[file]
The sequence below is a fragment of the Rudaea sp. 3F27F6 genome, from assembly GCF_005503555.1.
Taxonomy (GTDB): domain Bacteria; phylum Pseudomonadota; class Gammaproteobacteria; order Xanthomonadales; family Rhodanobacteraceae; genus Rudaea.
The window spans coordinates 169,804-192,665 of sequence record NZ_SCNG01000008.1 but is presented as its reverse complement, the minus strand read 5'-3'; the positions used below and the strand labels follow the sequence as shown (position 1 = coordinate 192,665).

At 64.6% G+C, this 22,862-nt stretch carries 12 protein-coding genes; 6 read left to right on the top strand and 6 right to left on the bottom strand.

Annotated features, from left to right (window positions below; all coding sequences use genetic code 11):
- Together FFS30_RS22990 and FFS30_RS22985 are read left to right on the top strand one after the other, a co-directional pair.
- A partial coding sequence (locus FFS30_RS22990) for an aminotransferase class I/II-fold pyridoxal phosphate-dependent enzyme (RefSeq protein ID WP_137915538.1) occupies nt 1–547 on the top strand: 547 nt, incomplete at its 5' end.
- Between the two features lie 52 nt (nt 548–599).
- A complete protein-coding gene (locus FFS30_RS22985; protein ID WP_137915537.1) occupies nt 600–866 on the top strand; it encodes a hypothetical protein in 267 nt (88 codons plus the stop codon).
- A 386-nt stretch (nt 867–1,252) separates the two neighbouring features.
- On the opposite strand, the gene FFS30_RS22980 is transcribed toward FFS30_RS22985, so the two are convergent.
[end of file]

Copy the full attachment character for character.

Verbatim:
The sequence below is a fragment of the Rudaea sp. 3F27F6 genome, from assembly GCF_005503555.1.
Taxonomy (GTDB): domain Bacteria; phylum Pseudomonadota; class Gammaproteobacteria; order Xanthomonadales; family Rhodanobacteraceae; genus Rudaea.
The window spans coordinates 169,804-192,665 of sequence record NZ_SCNG01000008.1 but is presented as its reverse complement, the minus strand read 5'-3'; the positions used below and the strand labels follow the sequence as shown (position 1 = coordinate 192,665).

At 64.6% G+C, this 22,862-nt stretch carries 12 protein-coding genes; 6 read left to right on the top strand and 6 right to left on the bottom strand.

Annotated features, from left to right (window positions below; all coding sequences use genetic code 11):
- Together FFS30_RS22990 and FFS30_RS22985 are read left to right on the top strand one after the other, a co-directional pair.
- A partial coding sequence (locus FFS30_RS22990) for an aminotransferase class I/II-fold pyridoxal phosphate-dependent enzyme (RefSeq protein ID WP_137915538.1) occupies nt 1–547 on the top strand: 547 nt, incomplete at its 5' end.
- Between the two features lie 52 nt (nt 548–599).
- A complete protein-coding gene (locus FFS30_RS22985; protein ID WP_137915537.1) occupies nt 600–866 on the top strand; it encodes a hypothetical protein in 267 nt (88 codons plus the stop codon).
- A 386-nt stretch (nt 867–1,252) separates the two neighbouring features.
- On the opposite strand, the gene FFS30_RS22980 is transcribed toward FFS30_RS22985, so the two are convergent.